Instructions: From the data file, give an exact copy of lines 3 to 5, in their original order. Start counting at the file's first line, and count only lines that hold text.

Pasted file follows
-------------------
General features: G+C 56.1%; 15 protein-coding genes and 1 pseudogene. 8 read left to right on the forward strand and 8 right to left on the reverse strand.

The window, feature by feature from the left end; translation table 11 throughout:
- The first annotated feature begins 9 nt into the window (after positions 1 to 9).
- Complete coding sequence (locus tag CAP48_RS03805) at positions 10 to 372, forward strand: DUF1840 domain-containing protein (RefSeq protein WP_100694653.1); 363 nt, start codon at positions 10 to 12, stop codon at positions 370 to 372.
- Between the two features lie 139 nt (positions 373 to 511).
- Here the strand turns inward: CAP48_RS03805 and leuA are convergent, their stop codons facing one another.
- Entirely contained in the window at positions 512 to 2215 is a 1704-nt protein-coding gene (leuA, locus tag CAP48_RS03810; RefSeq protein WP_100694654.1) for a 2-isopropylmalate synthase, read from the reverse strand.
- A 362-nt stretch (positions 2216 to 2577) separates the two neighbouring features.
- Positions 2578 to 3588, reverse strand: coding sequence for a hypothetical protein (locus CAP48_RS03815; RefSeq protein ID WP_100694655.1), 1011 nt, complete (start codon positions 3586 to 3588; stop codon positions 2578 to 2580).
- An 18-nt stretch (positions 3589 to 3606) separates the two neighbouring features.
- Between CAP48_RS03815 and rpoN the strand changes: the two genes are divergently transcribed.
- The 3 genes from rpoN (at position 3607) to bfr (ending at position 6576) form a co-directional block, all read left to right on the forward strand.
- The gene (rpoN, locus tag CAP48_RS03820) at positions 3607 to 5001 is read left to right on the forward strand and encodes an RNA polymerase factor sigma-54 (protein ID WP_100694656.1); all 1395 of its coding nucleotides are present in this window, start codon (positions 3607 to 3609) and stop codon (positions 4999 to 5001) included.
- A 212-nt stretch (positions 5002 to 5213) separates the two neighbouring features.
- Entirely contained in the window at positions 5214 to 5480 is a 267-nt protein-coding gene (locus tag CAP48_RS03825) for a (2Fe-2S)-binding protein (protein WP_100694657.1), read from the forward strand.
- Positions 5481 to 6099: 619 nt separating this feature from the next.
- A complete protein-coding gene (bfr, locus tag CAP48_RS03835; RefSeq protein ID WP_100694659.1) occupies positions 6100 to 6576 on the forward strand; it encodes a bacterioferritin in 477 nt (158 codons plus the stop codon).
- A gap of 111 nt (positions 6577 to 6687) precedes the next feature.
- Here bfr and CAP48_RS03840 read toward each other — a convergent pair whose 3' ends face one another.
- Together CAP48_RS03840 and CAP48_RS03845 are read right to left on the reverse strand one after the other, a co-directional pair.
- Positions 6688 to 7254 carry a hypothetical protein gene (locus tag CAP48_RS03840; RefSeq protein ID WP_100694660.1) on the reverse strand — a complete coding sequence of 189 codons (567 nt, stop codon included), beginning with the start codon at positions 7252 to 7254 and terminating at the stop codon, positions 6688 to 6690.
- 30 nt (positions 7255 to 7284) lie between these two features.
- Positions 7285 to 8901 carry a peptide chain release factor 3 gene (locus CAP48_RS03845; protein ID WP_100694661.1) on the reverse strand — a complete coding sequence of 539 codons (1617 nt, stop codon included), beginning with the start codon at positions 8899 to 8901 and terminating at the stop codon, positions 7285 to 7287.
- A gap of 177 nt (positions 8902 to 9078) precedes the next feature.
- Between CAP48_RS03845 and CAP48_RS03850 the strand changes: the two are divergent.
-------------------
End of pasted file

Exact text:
- The first annotated feature begins 9 nt into the window (after positions 1 to 9).
- Complete coding sequence (locus tag CAP48_RS03805) at positions 10 to 372, forward strand: DUF1840 domain-containing protein (RefSeq protein WP_100694653.1); 363 nt, start codon at positions 10 to 12, stop codon at positions 370 to 372.
- Between the two features lie 139 nt (positions 373 to 511).